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News & Call-In with Tamar Yonah
Before making Aliyah to Israel, Tzvi Fishman was a Hollywood screenwriter. He has co-authored 4 books with Rabbi David Samson, based on the teachings of Rabbi Kook, Eretz Yisrael, Art of T'shuva, War and Peace, and Torat Eretz Yisrael.
People can stop reading my blog if they like. They can unfriend me on Facebook and remove me from their groups, but I will continue to write the truth. Believe me, I don’t write to upset my fellow Jews. I write, bezrat Hashem, to help them to see through the darkness that surrounds us in foreign lands.
Once again, let me try to explain. The plague of darkness in Mitrayim is described as darkness “mamash,” meaning darkness so thick and tangible that you could literally reach out and physically feel it. Up until the plague, there was darkness in Egypt, the usual darkness of the galut, but the Jews had become so accustomed to it, they didn’t sense it anymore. So Hashem had to turn it into a physical darkness as thick as glue to remind them that they were in an impure place where they didn’t belong.
Why were they blind to the darkness? Because when people grow up in darkness, they don’t experience it as darkness at all. That’s what they’re used to. In fact, to them it seems like light. If you tell them they’re living in the dark, they are liable to get angry. “What do you mean?” they exclaim. “It isn’t dark here at all. You’re crazy. You don’t know what you are talking about. You’re an agitator, that’s all.”
How do I know that the exile is darkness? Because I lived there, and now that I’m in Israel, I can see the enormous difference. And also because that’s what our Sages teach us regarding chutz l’Aretz (outside of the Land), as it says in the tractate Sanhedrin, on the verse in the Book of Lamentations, “He has set me down in dark places, like those who are long ago dead (Eichah, 3:6) – “Rabbi Yirmeya said: ‘This refers to the learning in Babylon,’” which doesn’t have the same illumination as the Torah learning in Eretz Yisrael (Sanhedrin 24A).
Yes, my friends, there can be a Torah learning that is shrouded in darkness. For example, the Spies in the wilderness were the leaders of their tribes, the most prominent Torah scholars of the nation, but they didn’t understand that Eretz Yisrael is the foundation upon which the entire Torah and the Nationhood of Israel stands, as the Gemara teaches: “There is no greater bittul Torah (nullification of Torah) than when the People of Israel are removed from their place” (Chagigah 4B). The Gaon of Vilna teaches that this same myopic understanding of Torah, which denies the centrality of the Land of Israel to the life of the Jewish Nation, is a sin which reappears in every generation, and even Talmidei Chochamin are caught in its darkness (“Kol HaTor”, Ch.5).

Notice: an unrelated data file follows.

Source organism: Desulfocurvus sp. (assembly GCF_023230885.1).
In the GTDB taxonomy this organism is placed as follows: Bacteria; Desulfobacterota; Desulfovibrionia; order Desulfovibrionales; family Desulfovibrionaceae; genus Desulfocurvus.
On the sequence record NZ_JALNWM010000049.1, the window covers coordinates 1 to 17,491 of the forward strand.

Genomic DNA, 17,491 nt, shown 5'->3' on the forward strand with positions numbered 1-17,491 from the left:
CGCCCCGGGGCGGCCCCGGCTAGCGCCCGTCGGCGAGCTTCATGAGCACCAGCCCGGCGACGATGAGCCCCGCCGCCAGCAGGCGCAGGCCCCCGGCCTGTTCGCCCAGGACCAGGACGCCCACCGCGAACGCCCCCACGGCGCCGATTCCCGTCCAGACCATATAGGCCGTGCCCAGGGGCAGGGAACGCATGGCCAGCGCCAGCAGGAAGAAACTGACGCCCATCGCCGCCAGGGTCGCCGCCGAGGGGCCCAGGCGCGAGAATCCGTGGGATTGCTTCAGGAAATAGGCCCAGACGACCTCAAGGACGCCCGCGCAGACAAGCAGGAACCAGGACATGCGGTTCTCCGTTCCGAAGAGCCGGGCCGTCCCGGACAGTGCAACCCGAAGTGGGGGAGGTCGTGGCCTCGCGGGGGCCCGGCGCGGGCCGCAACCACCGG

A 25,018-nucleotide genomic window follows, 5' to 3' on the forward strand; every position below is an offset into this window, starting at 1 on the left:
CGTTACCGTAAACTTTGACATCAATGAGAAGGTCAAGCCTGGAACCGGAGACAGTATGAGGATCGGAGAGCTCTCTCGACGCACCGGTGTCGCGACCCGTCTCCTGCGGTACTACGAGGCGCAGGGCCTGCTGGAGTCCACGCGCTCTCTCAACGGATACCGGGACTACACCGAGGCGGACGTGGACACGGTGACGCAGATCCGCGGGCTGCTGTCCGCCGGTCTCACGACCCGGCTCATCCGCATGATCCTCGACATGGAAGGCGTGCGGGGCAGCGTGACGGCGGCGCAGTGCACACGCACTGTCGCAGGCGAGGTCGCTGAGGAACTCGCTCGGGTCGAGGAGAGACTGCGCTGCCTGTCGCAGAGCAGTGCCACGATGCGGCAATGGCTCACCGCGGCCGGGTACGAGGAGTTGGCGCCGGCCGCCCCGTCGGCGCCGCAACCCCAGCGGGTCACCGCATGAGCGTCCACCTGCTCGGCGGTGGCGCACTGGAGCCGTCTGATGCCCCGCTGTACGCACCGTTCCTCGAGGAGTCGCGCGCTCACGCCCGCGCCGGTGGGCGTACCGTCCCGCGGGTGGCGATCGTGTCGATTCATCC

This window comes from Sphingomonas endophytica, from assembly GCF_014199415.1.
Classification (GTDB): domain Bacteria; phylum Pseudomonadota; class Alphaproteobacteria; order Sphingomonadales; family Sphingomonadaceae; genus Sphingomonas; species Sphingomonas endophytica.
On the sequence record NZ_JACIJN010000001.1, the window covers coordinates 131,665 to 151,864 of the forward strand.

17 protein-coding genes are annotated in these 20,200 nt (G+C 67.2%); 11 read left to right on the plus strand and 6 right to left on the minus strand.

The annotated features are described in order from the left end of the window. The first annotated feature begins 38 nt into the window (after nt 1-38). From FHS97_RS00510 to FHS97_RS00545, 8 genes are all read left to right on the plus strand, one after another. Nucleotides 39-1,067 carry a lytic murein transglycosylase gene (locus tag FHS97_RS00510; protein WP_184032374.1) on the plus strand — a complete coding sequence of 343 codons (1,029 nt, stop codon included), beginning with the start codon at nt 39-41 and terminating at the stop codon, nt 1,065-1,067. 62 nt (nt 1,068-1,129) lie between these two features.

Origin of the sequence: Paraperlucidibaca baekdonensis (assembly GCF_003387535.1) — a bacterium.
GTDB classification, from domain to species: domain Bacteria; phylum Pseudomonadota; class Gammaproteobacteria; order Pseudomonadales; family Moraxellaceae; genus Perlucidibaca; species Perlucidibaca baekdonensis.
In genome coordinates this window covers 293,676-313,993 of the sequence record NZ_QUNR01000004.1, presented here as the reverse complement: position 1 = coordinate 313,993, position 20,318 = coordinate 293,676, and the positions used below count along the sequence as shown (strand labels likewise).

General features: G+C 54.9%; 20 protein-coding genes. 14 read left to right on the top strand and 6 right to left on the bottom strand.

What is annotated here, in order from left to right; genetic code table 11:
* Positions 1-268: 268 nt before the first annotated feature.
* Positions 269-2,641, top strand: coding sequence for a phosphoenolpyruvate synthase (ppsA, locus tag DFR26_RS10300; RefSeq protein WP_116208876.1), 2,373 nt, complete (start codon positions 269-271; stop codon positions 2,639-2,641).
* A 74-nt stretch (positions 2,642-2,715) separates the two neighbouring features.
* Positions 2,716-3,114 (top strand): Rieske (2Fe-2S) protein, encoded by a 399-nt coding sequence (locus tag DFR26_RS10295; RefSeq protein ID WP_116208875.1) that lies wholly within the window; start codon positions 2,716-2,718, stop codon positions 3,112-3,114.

And should you ask, “Who is Tzvi Fishman that I should believe what he writes?” The answer is that it isn’t Tzvi Fishman at all. In our time, there were three great visionaries who taught us to see the truth of the Torah in the events of our times. Rabbi Avraham Yitzhak HaKohen Kook; his son, Rabbi Tzvi Yehuda HaKohen Kook; and Rabbi Meir Kahane, may their memories be for a blessing. Certainly, many other Rabbis shed light on our era, but along the path of my return to Torah and to Eretz Yisrael, these three Torah giants have been shining beacons of wisdom and truth, illuminating the world’s confusion and darkness. Each had his own style and individual stamp, with differences of emphasis and approach, but each one taught the Nation to see the Redemption that was taking place in our time, and the great light of Torah and tshuva contained in the ingathering of the exiles, the abandoning of galut, and the rebuilding of the Nation in Eretz Yisrael. It is a synthesis of their teachings that I am expounding, in my own inadequate way, and it is their genius in Torah, not mine.
My friends, King David didn’t pen these words as just a pretty poem. On the wings of Divine Inspiration, he is teaching us that our love for Jerusalem is to be the guiding principle of our lives, even greater than the joy of our wedding, more cherished than our spouses, families, our villas, our Audis and Mercedes, more valued than our bank accounts, professions, and university degrees. We are to set Jerusalem above our chiefest joy, to struggle in its behalf, and to dedicate ourselves to its holy rebuilding.